A woman strolls into the framing shop clasping the hood ornament of a car. She doesn't know much about it, except that it was attached to the car her grandfather drove around town during his youth. Not wanting the trinket to sit in a dusty drawer any longer, she hands it over to a staff member and asks him to turn it into piece of art equipped to hang on a wall. Since The Preservation Framer's doors flung open in November 2008, its team has restored and preserved memory-laden keepsakes ranging from photographs to wedding gowns to violins. During each framing project, specialists use museum-quality materials to securely encase items within custom-cut frames, available in more than 700 colors and three fruit flavors. Exposed brick walls, hardwood floors, and a tin ceiling enclose the storefront, which doubles as an art gallery that showcases local, regional, and intergalactic artists' work at least four times a year. The Preservation Framer's downtown-area surroundings also keep clients entertained with an assortment of restaurants and boutiques.
When Stephen Staples comes across an ancient ash can or a board stripped of its nails, he studies it as if it’s the Mona Lisa. What appear to the common eye to be scraps are seen by Stephen for what they truly are—the building materials of early New England homesteads and factories. With his family, Stephen repurposes the salvaged materials into handcrafted kitchen tables, headboards, armoires, and benches.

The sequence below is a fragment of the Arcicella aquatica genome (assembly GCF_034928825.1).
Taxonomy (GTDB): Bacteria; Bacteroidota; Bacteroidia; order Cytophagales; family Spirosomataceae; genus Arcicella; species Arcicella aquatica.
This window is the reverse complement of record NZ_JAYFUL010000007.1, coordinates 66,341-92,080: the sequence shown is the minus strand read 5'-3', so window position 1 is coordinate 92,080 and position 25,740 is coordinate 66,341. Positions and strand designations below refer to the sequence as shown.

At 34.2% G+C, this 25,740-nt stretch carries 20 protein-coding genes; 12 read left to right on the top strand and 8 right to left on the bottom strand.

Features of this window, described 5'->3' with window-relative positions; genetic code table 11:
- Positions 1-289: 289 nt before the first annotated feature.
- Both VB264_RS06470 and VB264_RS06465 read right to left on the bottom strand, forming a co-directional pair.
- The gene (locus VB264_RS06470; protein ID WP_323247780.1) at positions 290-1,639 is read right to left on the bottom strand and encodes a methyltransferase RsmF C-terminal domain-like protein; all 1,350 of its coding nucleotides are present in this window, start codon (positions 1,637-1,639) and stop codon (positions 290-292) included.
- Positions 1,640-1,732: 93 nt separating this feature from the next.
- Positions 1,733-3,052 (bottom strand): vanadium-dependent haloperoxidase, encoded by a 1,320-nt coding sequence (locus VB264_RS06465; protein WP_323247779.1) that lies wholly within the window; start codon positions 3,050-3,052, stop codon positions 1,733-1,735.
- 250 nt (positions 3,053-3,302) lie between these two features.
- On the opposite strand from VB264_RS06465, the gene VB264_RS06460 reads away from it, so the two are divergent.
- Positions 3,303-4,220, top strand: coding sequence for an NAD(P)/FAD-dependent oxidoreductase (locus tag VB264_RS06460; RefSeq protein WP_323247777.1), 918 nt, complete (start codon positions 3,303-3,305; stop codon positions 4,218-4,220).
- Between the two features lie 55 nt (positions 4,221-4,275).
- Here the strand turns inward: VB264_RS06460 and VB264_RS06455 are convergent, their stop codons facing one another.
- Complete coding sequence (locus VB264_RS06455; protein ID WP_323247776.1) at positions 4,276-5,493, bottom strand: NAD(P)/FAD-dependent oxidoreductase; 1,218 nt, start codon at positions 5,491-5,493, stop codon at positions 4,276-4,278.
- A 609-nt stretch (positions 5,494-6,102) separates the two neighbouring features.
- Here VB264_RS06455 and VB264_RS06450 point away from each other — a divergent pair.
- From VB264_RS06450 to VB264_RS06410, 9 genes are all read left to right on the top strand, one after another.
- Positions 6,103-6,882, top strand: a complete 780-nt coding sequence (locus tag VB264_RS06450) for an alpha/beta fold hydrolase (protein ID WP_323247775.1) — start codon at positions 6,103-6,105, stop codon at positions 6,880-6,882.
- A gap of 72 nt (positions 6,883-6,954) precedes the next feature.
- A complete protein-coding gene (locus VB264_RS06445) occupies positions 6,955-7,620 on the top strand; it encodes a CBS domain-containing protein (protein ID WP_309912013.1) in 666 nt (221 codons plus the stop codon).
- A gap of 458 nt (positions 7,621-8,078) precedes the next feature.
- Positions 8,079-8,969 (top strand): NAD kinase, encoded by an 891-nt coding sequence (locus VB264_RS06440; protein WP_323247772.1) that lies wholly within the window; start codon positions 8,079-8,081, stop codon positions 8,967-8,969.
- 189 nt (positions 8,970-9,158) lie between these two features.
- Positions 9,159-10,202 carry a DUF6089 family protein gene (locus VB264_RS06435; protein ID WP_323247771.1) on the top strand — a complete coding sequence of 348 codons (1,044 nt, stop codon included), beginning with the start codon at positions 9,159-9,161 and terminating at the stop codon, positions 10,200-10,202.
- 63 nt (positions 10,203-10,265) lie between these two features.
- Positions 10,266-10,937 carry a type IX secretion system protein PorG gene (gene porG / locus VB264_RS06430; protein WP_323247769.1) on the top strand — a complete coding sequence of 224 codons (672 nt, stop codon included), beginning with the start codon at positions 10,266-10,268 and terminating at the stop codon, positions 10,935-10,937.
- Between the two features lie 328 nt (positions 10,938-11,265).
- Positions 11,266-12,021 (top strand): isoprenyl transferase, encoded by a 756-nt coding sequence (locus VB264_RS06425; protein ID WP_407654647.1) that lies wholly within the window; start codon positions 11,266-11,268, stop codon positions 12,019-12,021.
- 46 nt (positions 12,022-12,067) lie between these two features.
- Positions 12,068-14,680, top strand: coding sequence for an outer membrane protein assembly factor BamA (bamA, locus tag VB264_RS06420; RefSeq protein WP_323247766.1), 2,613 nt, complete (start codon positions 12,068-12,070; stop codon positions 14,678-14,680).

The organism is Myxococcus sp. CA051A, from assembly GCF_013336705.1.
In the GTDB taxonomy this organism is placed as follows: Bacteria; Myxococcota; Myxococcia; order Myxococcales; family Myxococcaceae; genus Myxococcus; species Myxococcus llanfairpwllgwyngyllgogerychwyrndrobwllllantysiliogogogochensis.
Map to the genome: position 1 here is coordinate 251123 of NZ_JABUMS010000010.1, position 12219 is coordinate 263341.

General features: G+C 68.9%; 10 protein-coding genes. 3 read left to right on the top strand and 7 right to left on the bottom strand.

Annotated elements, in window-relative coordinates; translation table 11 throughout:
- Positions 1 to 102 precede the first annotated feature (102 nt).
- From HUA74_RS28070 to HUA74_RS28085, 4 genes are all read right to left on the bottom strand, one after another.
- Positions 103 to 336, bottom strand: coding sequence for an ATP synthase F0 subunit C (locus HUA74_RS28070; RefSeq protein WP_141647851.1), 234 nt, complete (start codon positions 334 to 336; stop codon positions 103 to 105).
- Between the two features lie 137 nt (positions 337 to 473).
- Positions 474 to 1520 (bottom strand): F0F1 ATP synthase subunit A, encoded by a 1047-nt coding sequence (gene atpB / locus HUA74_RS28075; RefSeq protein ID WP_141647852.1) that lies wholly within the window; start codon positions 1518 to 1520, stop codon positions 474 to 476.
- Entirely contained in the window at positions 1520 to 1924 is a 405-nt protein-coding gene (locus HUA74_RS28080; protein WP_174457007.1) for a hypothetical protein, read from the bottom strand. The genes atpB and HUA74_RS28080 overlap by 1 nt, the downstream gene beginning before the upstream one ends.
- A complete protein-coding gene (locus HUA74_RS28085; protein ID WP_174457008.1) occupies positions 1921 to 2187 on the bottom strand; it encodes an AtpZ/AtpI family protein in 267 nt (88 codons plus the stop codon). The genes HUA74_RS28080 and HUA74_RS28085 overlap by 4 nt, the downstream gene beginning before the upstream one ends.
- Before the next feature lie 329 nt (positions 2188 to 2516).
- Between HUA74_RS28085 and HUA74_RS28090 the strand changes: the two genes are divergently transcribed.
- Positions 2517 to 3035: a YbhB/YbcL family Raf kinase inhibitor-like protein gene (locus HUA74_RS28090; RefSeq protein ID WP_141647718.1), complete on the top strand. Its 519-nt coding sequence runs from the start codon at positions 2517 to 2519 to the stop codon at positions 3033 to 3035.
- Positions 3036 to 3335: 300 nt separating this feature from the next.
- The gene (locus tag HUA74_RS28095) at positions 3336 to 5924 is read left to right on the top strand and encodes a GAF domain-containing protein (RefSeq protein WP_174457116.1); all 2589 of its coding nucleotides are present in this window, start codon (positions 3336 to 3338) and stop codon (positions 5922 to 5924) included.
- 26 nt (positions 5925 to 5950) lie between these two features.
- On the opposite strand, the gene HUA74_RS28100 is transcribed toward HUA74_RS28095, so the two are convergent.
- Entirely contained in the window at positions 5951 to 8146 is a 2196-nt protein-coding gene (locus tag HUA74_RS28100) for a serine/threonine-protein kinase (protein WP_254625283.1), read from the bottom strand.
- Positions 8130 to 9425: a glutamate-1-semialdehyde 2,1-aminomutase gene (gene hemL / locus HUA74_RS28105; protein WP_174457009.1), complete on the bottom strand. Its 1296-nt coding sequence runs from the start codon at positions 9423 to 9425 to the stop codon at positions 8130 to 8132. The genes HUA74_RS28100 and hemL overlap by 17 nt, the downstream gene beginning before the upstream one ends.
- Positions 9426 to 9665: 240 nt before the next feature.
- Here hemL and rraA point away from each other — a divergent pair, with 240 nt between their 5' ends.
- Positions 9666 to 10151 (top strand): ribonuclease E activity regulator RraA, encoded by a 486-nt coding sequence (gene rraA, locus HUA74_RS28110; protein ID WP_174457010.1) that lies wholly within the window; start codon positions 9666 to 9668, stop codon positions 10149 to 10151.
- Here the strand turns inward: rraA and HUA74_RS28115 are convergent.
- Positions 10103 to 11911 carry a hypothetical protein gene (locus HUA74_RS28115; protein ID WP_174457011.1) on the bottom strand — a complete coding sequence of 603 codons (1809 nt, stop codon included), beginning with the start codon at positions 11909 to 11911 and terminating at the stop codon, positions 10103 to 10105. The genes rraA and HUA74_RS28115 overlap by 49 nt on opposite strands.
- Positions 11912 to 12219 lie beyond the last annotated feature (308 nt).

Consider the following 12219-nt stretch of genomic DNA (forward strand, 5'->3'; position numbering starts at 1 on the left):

“All this stuff is from somewhere special. … You look at the piece, you see the history, you know what went on," he says. "They say the piece can’t talk. They do talk, you just need to know how to listen.” For those not fluent in the language of reclaimed materials, Stephen includes a certificate of authenticity with each piece that details its age and probable history, including which pilgrims stored their socks in it. For his meticulous handiwork and passion for history, Stephen has been featured on This Old House and WCVB's Chronicle and in Design New England magazine and the Boston Herald.
European friends Pernilla Frazier and Line Daems founded Kreatelier in 2007. Since then, solid local press has helped bring crafters from around the area into the shop. Its quaint quarters feature a diverse collection of product designs including bags, quilts, reusable gift wraps, and various accessories, all enhanced by crafty workshops that educate interested art architects. Rampant pencil collections can be put to rest with large cotton pencil cases ($18), which are washable, rollable, and feature 11 pockets, while manicure and pedicure cases ($15) help keep tools and other grooming paraphernalia from escaping. Keep rebellious flocks of hair at bay with a brightly colored headband ($8), elegantly wrap bottles of precious fermented fruits inside wine bags ($10), or organize a messy back seat with the car-seat organizer ($40), which withstands abuse and the effects of time travel.